A Little Hope on Climate, Part Two

31 May 2024

A Little Hope on Climate, Part Two

By Gwynne Dyer

It was technology that got us into this global climate crisis, and it will be technology that gets us out of it. Specifically, technology that lets us go on living in a high-energy civilisation without burning fossil fuels, and technology that keeps the heat from overwhelming us while we work towards that goal.

Solar, wind and nuclear power are already good alternatives to fossil fuels, and now a promising new contender is emerging. ‘Geothermal’ power was once limited to countries with hot volcanic rock near the surface (Italy, Iceland, New Zealand), but now start-ups are going deep and doing a different kind of ‘fracking’.

At four km. down there’s hot, dry rock (200-400° C) under half the land surface of the planet. Use high-pressure water to fracture the rock, and the water flashes into super-heated steam. It spins turbine blades to create electricity, then cools and is pumped back down to go around again.

This technology could end up bigger than solar or wind, because it’s not ‘intermittent’: it produces electricity day and night in any weather. The first megawatt-scale pilot plant opened in Nevada last year.

We can get a long way towards solving our energy dilemma even with the current clean energy sources, but to finish the job we will require fossil-free sources of ‘base load’ power, and it’s good to know that in the longer run they will be available. In the meantime we need two other key technological fixes, and they, too, are appearing on the horizon.

The highest non-energy priority is a global-scale solution for the accelerating loss of biodiversity. That can only be achieved by returning at least half the land human beings have appropriated for agriculture back to its natural state – and almost miraculously, such a solution has appeared.

It’s called ‘precision fermentation’: put the right microbe in a bioreactor, give it water, carbon dioxide, hydrogen and sunlight, and it will double its mass every three hours. Drain the resultant soup off, dry it, and you have 65% edible protein, fats or carbohydrates. You can also turn it into appetising food for people, but the first big prize is animal feed.

Half the world’s farmland is used to feed our domestic animals. We could feed them this instead and re-wild most of that land. (The cattle won’t mind a bit.) And if our own food supply shrinks as the temperature rises, we can eat the ‘food from the sky’ too: it can be turned into any kind of food you want. The first factory opens near Helsinki this year.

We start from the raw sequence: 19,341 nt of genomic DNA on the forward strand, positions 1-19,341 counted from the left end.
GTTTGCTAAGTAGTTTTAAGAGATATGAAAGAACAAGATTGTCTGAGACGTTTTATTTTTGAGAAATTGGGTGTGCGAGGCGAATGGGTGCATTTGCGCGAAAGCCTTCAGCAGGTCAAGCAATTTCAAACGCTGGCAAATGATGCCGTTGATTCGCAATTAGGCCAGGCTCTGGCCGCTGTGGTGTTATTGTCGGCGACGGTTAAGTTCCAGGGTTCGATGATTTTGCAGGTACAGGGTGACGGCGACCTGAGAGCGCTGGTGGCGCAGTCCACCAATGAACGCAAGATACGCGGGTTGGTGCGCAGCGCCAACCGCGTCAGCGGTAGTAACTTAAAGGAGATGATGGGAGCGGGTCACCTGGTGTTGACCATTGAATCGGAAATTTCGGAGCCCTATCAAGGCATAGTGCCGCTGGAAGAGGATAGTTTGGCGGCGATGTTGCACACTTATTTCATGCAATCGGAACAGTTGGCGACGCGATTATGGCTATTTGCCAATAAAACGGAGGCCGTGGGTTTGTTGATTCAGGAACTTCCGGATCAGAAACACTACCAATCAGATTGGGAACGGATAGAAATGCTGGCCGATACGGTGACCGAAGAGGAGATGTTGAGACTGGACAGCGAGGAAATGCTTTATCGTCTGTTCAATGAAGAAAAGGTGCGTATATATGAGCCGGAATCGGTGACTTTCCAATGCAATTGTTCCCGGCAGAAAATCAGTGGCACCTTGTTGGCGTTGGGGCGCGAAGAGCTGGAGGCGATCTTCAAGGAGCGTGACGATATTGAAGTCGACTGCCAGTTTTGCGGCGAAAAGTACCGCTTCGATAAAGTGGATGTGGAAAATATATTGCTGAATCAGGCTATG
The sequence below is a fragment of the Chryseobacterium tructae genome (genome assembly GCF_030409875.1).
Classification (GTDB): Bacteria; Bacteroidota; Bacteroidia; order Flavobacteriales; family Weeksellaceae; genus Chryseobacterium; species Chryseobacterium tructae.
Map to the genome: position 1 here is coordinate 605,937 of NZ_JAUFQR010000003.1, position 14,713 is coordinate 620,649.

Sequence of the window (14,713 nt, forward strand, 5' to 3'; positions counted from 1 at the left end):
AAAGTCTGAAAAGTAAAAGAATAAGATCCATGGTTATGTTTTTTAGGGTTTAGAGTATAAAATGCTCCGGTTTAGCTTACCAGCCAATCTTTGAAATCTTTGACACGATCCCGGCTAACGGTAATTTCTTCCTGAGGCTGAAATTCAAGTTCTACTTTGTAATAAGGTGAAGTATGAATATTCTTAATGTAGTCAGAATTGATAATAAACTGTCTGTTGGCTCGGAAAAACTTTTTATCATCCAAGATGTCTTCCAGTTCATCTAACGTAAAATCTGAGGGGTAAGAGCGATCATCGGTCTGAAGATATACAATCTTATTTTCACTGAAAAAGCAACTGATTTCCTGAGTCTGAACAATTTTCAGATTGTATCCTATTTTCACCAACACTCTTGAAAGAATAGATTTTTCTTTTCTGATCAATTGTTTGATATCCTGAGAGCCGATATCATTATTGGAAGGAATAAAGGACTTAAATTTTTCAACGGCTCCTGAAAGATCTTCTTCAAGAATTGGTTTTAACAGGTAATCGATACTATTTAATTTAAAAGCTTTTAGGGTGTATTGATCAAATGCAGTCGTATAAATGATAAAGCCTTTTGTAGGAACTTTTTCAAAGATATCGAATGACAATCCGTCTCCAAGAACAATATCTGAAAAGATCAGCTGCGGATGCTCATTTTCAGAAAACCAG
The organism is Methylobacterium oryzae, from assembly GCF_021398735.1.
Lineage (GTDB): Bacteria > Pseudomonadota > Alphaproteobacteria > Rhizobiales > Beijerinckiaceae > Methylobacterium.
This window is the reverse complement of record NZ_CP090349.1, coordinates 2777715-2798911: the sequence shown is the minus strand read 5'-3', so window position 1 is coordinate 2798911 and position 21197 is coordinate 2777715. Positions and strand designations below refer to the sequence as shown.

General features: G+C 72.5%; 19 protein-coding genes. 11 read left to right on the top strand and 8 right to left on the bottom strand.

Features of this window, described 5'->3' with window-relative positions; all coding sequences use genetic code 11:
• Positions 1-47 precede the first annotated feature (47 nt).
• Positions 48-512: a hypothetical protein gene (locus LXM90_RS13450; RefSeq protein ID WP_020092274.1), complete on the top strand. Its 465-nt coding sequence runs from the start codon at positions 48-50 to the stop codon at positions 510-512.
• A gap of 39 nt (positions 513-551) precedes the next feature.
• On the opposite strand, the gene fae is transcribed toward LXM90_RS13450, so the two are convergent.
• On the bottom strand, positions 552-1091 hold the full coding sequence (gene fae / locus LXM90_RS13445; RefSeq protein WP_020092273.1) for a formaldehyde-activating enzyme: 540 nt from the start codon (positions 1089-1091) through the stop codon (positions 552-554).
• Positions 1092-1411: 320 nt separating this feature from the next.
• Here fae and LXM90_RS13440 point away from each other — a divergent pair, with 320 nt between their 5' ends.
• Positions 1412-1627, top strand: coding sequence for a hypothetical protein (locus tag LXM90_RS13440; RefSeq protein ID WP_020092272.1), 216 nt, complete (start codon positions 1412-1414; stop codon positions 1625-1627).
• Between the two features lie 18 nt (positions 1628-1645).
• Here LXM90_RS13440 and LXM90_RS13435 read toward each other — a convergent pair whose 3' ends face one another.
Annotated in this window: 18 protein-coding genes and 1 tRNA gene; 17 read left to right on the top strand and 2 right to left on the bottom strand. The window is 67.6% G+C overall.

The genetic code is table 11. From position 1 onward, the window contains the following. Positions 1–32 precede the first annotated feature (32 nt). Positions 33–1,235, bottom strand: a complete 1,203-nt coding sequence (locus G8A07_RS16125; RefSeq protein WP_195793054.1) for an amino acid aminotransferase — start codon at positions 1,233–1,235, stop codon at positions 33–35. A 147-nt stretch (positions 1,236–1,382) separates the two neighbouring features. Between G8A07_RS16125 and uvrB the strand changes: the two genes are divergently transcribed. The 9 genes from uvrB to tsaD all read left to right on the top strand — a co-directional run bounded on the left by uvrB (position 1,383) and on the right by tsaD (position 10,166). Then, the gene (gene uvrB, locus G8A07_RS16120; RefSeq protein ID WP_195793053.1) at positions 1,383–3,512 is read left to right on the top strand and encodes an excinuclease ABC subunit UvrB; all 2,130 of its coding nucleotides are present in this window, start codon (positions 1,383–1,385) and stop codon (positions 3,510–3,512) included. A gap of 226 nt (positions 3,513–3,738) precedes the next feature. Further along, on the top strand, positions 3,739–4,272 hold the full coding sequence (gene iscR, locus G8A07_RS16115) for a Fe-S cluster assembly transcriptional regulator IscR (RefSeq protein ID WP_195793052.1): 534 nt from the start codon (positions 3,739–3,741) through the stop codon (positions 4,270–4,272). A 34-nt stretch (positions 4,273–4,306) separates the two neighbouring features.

But the typical new technology takes 15-30 years to roll out at scale, and there is little reason to believe that these new technologies are different. Given how fast the warming is proceeding already, and the near-certainty that we will cross ‘tipping points’ and unleash ‘feedbacks’ that speed the warming further, we are still in great danger.

That’s why we will probably need Solar Radiation Management (SRM). This involves reducing the amount of sunlight reaching the planet’s surface just by one or two percent, in order to keep the heating below +2° C while we work to reduce our emissions. It’s not a solution, but it may be a necessary stopgap measure to avoid political and economic chaos.

SRM is all about reflecting sunlight back into space, but it comes in several flavours. The leading candidate involves using special aircraft to put sulphur dioxide high into the stratosphere.

Big volcanoes do exactly that from time to time, and it temporarily cools the Earth’s surface without harming living things. (There is no life in the stratosphere.) Some worry that it might expand the ozone hole, but experts tell me that at worst it might slow the healing of the ozone hole. It wouldn’t actually expand it.

Alternatively (or in addition), we could build unmanned vessels that spray a fine mist into the clouds near the ocean surface and thicken them so they reflect more sunlight. We haven’t yet built the planes and ships to do these jobs, but we probably will.

Forty-five years ago James Lovelock, the scientist who realised that all the Earth’s natural systems are connected and named the ensemble ‘Gaia’ (now renamed ‘Earth System Science’ in the universities) saw this all coming.

He knew that we would be too slow in cutting our emissions, because that’s how human beings are. He foresaw that we would then have to intervene directly in the climate to save ourselves, and predicted that we would become ‘planetary maintenance engineers’.

I interviewed him one last time for my new book on climate change, just eight months before he died in 2022 at the age of 103. “Are we there yet, Jim?” I asked him. “Yes,” he said, but he wasn’t in despair. We have the tools to get through this if we use them wisely.


To shorten to 700 words, omit paragraphs 5 and 13. (“We can…horizon”; and “Alternatively…will”)

Gwynne Dyer’s new book is ‘Intervention Earth: Life-Saving Ideas from the World’s Climate Engineers’.